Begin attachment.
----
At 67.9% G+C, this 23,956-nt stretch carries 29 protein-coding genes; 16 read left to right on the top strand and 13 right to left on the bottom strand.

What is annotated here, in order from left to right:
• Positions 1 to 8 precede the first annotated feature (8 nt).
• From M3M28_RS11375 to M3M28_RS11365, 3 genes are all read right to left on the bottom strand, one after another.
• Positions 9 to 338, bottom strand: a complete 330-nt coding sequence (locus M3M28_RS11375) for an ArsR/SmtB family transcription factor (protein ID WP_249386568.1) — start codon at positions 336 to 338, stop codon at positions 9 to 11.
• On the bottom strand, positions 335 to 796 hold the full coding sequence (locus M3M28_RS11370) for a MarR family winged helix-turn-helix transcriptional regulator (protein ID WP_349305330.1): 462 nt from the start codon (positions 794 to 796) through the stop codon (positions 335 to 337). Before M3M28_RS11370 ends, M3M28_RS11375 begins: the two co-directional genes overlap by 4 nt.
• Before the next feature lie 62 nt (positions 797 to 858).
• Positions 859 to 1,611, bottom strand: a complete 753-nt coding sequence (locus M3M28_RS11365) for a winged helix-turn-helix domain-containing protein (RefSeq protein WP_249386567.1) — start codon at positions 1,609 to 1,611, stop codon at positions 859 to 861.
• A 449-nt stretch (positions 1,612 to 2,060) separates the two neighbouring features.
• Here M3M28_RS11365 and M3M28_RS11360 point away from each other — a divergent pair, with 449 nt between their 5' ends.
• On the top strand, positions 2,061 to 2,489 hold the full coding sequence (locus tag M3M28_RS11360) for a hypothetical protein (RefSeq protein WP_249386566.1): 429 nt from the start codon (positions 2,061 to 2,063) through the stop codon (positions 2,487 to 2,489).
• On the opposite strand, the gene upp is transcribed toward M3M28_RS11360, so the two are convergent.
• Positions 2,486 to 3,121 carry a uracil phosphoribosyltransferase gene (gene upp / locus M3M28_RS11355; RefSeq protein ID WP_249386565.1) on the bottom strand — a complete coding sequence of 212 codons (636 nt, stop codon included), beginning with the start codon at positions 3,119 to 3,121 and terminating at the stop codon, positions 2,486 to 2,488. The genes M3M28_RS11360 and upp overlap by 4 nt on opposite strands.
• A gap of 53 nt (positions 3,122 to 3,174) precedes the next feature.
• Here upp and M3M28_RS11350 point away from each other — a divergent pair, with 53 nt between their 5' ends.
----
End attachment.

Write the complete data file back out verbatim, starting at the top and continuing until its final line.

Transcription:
At 67.9% G+C, this 23,956-nt stretch carries 29 protein-coding genes; 16 read left to right on the top strand and 13 right to left on the bottom strand.

What is annotated here, in order from left to right:
• Positions 1 to 8 precede the first annotated feature (8 nt).
• From M3M28_RS11375 to M3M28_RS11365, 3 genes are all read right to left on the bottom strand, one after another.
• Positions 9 to 338, bottom strand: a complete 330-nt coding sequence (locus M3M28_RS11375) for an ArsR/SmtB family transcription factor (protein ID WP_249386568.1) — start codon at positions 336 to 338, stop codon at positions 9 to 11.
• On the bottom strand, positions 335 to 796 hold the full coding sequence (locus M3M28_RS11370) for a MarR family winged helix-turn-helix transcriptional regulator (protein ID WP_349305330.1): 462 nt from the start codon (positions 794 to 796) through the stop codon (positions 335 to 337). Before M3M28_RS11370 ends, M3M28_RS11375 begins: the two co-directional genes overlap by 4 nt.
• Before the next feature lie 62 nt (positions 797 to 858).
• Positions 859 to 1,611, bottom strand: a complete 753-nt coding sequence (locus M3M28_RS11365) for a winged helix-turn-helix domain-containing protein (RefSeq protein WP_249386567.1) — start codon at positions 1,609 to 1,611, stop codon at positions 859 to 861.
• A 449-nt stretch (positions 1,612 to 2,060) separates the two neighbouring features.
• Here M3M28_RS11365 and M3M28_RS11360 point away from each other — a divergent pair, with 449 nt between their 5' ends.
• On the top strand, positions 2,061 to 2,489 hold the full coding sequence (locus tag M3M28_RS11360) for a hypothetical protein (RefSeq protein WP_249386566.1): 429 nt from the start codon (positions 2,061 to 2,063) through the stop codon (positions 2,487 to 2,489).
• On the opposite strand, the gene upp is transcribed toward M3M28_RS11360, so the two are convergent.
• Positions 2,486 to 3,121 carry a uracil phosphoribosyltransferase gene (gene upp / locus M3M28_RS11355; RefSeq protein ID WP_249386565.1) on the bottom strand — a complete coding sequence of 212 codons (636 nt, stop codon included), beginning with the start codon at positions 3,119 to 3,121 and terminating at the stop codon, positions 2,486 to 2,488. The genes M3M28_RS11360 and upp overlap by 4 nt on opposite strands.
• A gap of 53 nt (positions 3,122 to 3,174) precedes the next feature.
• Here upp and M3M28_RS11350 point away from each other — a divergent pair, with 53 nt between their 5' ends.